NSO Group faces even more money problems as debt manager says Sayonara and the state of Oregon plan to end their investment

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of the [extremely-Seinfeld-gif-voice]-That’s a shame Department

For years, NSO Group has provided some of the most untrustworthy governments in the world with powerful spyware that can completely compromise targeted devices. He managed to survive for several years reports linking his malware to surveillance by journalists and activists, but all hell broke loose earlier this year, resulting in a steady stream of reports his tools were using Surveillance of government officials, journalists, dissidents and government critics linked religious leaders and, in one incredible case, the ex-wife of the King of Dubai.

It couldn’t have been a worse time for NSO. It has amassed an impressive amount of debt that it likely assumed it would be able to handle as its market continues to grow. That growth has stalled, but payments have yet to be made. NSO has been downgraded by the rating firm Moodys, which warned that NSO was in default.

Combined with Israel’s drastic reduction in NSO’s customer base and the U.S. Department of Commerce’s blacklist, the company has led the company to consider shutting down its offensive spyware division (which is responsible for developing Pegasus) and its offer remaining assets for sale.

It may not be that easy to sell yourself out or find your way back to solvency. Bloomberg reports that one of the NSO’s debt managers has decided that it is no longer interested in providing these services for this particularly toxic asset.

Jefferies Financial Group Inc., one of the closest allies of the Wall Street spyware company NSO group, is stepping down from an important administrative role in debt management for the Israeli company, according to an expert.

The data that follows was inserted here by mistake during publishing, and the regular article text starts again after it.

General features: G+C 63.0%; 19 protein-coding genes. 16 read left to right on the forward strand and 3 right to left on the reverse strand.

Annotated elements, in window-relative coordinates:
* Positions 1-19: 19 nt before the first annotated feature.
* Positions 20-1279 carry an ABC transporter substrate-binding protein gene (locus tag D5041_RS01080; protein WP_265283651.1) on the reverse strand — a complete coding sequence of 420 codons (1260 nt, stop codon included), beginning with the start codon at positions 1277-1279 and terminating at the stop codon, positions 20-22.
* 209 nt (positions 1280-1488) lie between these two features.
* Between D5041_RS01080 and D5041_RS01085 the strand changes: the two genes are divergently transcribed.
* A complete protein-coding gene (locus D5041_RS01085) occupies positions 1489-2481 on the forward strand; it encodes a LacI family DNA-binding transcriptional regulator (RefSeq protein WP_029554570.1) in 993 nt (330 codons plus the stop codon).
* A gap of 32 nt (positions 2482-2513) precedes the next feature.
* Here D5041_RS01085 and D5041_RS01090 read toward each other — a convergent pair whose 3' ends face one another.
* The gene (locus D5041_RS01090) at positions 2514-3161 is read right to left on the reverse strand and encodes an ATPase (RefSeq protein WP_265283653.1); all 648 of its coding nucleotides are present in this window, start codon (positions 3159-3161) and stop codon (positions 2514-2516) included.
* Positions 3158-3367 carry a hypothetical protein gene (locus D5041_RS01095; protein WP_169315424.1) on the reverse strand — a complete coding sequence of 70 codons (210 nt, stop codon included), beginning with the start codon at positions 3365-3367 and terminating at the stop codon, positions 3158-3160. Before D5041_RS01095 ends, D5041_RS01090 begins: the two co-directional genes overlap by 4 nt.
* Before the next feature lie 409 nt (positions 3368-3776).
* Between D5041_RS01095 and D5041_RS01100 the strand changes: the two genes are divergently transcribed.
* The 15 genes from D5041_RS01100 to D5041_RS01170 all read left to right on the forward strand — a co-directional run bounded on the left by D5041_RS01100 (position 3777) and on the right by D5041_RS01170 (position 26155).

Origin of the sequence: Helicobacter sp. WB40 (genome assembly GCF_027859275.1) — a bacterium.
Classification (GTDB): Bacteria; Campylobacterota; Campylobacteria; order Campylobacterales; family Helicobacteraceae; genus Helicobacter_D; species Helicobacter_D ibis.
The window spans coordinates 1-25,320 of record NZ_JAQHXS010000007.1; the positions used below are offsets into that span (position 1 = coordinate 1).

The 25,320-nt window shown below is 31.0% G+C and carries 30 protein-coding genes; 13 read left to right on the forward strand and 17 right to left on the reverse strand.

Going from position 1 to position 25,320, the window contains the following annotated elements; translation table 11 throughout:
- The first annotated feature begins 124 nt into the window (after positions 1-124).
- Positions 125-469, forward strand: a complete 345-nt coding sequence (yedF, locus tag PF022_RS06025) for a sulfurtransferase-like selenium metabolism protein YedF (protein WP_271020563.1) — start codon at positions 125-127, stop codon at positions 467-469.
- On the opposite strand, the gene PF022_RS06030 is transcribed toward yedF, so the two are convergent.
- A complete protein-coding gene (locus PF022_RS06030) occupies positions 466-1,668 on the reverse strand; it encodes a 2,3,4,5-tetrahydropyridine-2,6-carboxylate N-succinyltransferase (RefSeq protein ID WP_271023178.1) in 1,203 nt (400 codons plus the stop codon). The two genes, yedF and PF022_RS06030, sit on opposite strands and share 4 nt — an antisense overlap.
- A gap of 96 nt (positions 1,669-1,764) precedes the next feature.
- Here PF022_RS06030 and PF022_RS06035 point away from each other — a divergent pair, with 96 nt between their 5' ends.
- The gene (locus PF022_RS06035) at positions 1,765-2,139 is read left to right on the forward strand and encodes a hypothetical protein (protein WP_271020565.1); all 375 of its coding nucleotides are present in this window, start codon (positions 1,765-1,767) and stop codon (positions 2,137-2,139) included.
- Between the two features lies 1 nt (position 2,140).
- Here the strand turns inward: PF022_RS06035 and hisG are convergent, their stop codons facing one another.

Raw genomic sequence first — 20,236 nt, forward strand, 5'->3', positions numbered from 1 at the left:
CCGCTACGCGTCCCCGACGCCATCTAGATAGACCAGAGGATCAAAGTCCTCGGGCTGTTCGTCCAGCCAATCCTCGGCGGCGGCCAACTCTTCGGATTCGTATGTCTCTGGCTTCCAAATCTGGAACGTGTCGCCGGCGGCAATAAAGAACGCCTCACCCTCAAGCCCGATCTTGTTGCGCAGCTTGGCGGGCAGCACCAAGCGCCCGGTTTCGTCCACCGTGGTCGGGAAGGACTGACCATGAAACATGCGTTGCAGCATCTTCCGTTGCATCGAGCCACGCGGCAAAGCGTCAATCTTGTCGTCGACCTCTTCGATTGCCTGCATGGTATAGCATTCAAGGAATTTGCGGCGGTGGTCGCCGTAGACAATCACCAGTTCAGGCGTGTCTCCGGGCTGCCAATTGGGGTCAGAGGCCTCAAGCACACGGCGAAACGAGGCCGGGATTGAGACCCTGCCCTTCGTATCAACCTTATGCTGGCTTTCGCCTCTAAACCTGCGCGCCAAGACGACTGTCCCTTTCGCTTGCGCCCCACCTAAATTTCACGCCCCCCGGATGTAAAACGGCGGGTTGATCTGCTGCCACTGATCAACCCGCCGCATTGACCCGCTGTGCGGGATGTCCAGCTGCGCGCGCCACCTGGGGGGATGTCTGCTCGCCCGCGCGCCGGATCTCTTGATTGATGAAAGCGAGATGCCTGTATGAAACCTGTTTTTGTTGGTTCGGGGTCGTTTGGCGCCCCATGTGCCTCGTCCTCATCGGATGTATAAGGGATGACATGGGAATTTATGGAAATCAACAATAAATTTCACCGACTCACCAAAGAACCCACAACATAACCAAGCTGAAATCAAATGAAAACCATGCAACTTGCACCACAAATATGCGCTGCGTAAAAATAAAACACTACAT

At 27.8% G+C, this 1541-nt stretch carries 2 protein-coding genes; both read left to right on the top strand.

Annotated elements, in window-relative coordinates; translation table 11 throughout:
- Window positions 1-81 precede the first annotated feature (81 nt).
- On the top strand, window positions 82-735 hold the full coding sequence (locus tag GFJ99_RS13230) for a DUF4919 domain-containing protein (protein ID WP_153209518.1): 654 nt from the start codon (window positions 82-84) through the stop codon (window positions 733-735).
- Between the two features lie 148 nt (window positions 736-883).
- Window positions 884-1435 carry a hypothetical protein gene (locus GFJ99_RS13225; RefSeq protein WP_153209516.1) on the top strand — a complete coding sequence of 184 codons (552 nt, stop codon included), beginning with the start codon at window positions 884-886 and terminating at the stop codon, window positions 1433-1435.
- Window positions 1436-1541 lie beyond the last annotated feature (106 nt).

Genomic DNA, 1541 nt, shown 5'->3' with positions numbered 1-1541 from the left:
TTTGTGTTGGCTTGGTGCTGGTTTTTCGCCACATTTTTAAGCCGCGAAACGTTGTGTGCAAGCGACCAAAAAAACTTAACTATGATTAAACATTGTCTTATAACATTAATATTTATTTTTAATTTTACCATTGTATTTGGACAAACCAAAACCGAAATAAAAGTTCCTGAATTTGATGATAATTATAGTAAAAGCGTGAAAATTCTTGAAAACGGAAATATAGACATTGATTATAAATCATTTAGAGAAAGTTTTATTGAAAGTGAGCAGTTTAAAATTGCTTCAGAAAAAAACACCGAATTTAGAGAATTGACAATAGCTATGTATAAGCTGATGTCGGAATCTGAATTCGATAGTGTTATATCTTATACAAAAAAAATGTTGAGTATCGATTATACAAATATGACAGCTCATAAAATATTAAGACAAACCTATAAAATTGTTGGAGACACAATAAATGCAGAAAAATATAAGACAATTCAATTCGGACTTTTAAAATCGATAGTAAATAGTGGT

The investment bank privately announced to the company’s lenders on Friday of its intention to step down as an administrative officer, a role in which Jefferies takes on debt payments for the company and other office duties, said the person who asked not to be identified because the information was not known are private land.

That seems like a pretty strong “vote of no confidence” in the NSO group. Whether it’s because Jefferies believes the NSO cannot repay its debts or because its reputation for facilitating oppression around the world has gone unmentioned.

But that’s not the only evidence of a lack of trust. It seems like a popular move to keep the malware supplier to a minimum arm’s length. A state government a few steps away from NSO wants to part with its holdings.

Oregon’s Treasurer is working with the Attorney General to examine legal opportunities for the state’s large investment in a smartphone spyware company – a company that has been denounced by human rights groups, the US government and technology giants.

In 2017, the Oregon Investment Council unanimously pledged $ 233 million from the state employee pension fund to a new private equity fund called Novalpina Capital, which later acquired a controlling interest in NSO Group, an Israeli company that manufactures smartphone Spyware creates.

This move could be due to NSO’s public image, which currently requires the use of a periscope to look out of the gutter. Or, it could be because of the equity fund’s internal problems that led investors – including the state of Oregon – to take control of the fund away from the company and turn it over to another company in its entirety.

But that statement by a state official suggests it has more to do with NSO’s current PR issues than with Novalpina’s apparent inability to properly manage an equity fund.

Oregon State Treasurer Tobias Read “supports sanctioning global technology companies that facilitate human rights abuses and the repression of journalists by selling technology to authoritarian regimes,” Read spokeswoman Amy Bates told The Associated Press on Thursday.

It is currently unclear whether the state will get out of there without being sued for breach of contract. But the state wants to go in this direction. NSO continues to claim that it is being unfairly punished for its customers’ actions by valuing “ethics over revenue” and selling malware only for the purpose of preventing terrorism and serious crime. But the facts say otherwise. And the NSO no longer has excuses for its willingness to sell powerful spyware to countries with long histories of human rights abuses and surveillance abuse.

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Filed under: Debt, Malware, Oregon, Spyware
Company: Jefferies Finance Group, nso group


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